IBM Advocates for Confidential Computing Security Standard

IBM and others are advocating the adoption of Confidential Computing, a standard that they state will provide deeper levels of security and privacy in the cloud. With encryption that can only be unlocked by keys held by the client, Confidential Computing guarantees that the company hosting data and applications can’t access the underlying data, regardless of whether it is stored in a database or passing through an application. That prevents hackers from accessing encrypted data when it moves to the application layer. Continue reading IBM Advocates for Confidential Computing Security Standard

With Spinoff, IBM Aims to Lead In Corporate Cloud Services

To accelerate its shift to cloud computing, IBM revealed it is breaking out its IT unit to focus on that and artificial intelligence. Chief executive Arvind Krishna called it a “landmark day” for the 109-year old company. IBM’s move acknowledges the powerful shift to the cloud, with almost all new software created as cloud services delivered online from remote data centers. Amazon pioneered the cloud market by launching Amazon Web Services in 2006, and IBM is a latecomer but has made significant moves in recent years. Continue reading With Spinoff, IBM Aims to Lead In Corporate Cloud Services

Amazon and Microsoft Boosting Cloud Services With Startups

San Francisco-based startup Abnormal Security is moving its AI-driven email security software to Microsoft’s Azure Marketplace, in exchange for Microsoft’s promise to sell Abnormal’s services to its enterprise clients. This is the first such deal for Microsoft, which is battling Amazon for cloud computing dominance. Amazon has already inked similar deals; in a January agreement, cloud-cost management software company Apptio expanded its use of Amazon Web Services in exchange for Amazon’s help to sell Apptio’s services to its clients. Continue reading Amazon and Microsoft Boosting Cloud Services With Startups

Amazon Hires, Builds and Grows During the COVID Pandemic

In August and September, Amazon revealed plans to hire 20,000 more employees in seven cities in the U.S. and the UK. The massive e-commerce company has seen tremendous growth during the coronavirus pandemic as have other retailers including Walmart, Target and Instacart. Amazon, which continues to allow employees who can work from home to do so until January 8, is continually recruiting hourly positions at warehouses. Although it pays a minimum of $15 an hour, Amazon no longer provides incentive pay or stock for hourly workers. Continue reading Amazon Hires, Builds and Grows During the COVID Pandemic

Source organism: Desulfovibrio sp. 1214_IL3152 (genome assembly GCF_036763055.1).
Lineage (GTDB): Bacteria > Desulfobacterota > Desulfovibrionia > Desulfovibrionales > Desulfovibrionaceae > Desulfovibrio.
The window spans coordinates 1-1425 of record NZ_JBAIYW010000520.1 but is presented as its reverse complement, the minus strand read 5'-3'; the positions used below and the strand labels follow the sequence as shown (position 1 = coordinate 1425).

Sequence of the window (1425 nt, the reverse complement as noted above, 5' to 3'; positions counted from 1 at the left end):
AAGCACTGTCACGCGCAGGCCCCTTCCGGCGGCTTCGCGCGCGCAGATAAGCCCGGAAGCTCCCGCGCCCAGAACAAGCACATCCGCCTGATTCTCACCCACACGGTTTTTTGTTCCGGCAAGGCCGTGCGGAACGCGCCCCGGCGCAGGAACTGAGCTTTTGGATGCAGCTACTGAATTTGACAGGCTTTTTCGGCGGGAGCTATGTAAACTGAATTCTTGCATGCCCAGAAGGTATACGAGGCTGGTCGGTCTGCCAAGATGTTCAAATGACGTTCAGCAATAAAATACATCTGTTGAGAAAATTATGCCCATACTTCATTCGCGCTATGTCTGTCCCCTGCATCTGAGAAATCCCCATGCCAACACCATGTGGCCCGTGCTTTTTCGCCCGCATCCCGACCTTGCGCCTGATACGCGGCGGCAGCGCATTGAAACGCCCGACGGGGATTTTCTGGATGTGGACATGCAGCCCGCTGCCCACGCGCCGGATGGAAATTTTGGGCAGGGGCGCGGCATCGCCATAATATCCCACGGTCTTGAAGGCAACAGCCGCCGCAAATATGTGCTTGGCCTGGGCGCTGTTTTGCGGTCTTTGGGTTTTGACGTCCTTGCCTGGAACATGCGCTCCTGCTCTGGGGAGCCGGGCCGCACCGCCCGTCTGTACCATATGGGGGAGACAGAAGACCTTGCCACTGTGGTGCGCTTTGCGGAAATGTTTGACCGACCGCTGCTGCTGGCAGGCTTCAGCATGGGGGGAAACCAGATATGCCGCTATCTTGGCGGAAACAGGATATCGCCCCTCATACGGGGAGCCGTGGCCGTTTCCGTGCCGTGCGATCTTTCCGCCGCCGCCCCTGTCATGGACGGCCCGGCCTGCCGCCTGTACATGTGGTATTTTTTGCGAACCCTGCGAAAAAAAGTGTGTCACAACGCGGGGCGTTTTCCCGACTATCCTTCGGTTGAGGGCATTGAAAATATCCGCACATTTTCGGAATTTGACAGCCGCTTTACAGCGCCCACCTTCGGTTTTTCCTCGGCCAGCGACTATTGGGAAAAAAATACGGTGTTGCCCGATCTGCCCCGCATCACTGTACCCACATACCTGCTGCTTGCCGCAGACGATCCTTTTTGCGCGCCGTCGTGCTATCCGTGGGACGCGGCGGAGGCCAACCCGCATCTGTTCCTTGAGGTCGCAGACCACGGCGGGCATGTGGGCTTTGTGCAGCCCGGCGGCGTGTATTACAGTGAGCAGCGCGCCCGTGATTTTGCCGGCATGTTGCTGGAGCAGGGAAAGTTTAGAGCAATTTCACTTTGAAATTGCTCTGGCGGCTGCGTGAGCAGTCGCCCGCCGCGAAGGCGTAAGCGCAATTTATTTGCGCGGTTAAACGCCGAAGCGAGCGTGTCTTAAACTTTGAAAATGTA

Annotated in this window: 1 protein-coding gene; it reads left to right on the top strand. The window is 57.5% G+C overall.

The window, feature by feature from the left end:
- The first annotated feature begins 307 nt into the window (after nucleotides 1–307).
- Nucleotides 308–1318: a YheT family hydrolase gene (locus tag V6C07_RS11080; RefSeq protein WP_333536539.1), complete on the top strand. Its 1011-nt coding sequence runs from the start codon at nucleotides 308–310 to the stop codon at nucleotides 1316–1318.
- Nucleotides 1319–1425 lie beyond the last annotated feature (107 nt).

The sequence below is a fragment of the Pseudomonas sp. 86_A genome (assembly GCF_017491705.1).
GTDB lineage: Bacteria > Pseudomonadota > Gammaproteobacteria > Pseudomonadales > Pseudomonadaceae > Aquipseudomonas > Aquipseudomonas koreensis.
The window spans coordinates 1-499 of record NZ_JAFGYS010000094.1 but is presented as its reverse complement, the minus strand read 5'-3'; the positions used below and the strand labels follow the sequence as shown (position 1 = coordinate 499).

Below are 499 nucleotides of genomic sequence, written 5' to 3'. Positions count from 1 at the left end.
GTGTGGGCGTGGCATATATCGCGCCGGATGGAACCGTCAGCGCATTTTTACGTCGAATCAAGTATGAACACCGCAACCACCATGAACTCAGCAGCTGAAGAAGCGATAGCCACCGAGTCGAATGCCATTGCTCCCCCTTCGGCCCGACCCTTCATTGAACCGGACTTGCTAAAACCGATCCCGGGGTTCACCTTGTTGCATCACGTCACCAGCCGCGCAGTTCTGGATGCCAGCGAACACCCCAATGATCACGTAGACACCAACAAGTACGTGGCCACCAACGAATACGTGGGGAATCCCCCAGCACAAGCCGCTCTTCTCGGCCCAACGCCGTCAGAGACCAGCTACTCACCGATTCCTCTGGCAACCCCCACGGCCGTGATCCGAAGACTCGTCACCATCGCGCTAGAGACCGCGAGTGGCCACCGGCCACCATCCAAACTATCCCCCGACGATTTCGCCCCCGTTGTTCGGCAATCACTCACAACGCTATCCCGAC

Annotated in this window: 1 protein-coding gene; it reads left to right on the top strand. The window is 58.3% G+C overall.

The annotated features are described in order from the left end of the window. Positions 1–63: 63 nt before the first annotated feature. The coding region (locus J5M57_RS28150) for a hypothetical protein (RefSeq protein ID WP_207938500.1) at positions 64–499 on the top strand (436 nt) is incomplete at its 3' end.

Nvidia Purchase of Arm Signals Inflection Point in Computing

If Nvidia acquires Arm Ltd. in the next few weeks, which many experts predict will happen, the company may be in the position to dominate the next computing ecosystem. Jefferies semiconductor analyst Mark Lipacis notes that, the computer industry goes through a “strategic inflection point” every 15 years, with research showing that dominant players in each era account for 80 percent of the profits. Different ecosystems are the result of “multi-pronged” strategy by those companies that come out on top. Continue reading Nvidia Purchase of Arm Signals Inflection Point in Computing

Oracle Joins Microsoft and Twitter as Latest to Pursue TikTok

Oracle Corporation is making a bid to buy the U.S. operations of TikTok, and President Trump has voiced his approval. Oracle cofounder and chair Larry Ellison held a fundraiser for Trump at his house earlier this year, and Oracle chief executive Safra Catz worked on Trump’s transition team in 2016. According to sources, Oracle has engaged in some preliminary conversations with minority TikTok owners, but it is unknown if the talks have advanced. Microsoft has also been in talks with TikTok and Twitter has explored a purchase. Continue reading Oracle Joins Microsoft and Twitter as Latest to Pursue TikTok

Microsoft Cloud Service Revenues Skyrocket Past $50 Billion

Microsoft reported that sales rose 13 percent to $38 billion in its fiscal Q4, for a net profit of $11.2 billion. Largely due to continued demand for its Azure cloud-computing services, both figures exceeded Wall Street expectations. Microsoft’s revenue from the commercial cloud division “surpassed $50 billion for the first time ever in the latest fiscal year.” The company is also the target of a complaint Slack filed with the European Commission, accusing it of using its market power to crush rivals. Continue reading Microsoft Cloud Service Revenues Skyrocket Past $50 Billion

Google Developing New Cloud Services During the Pandemic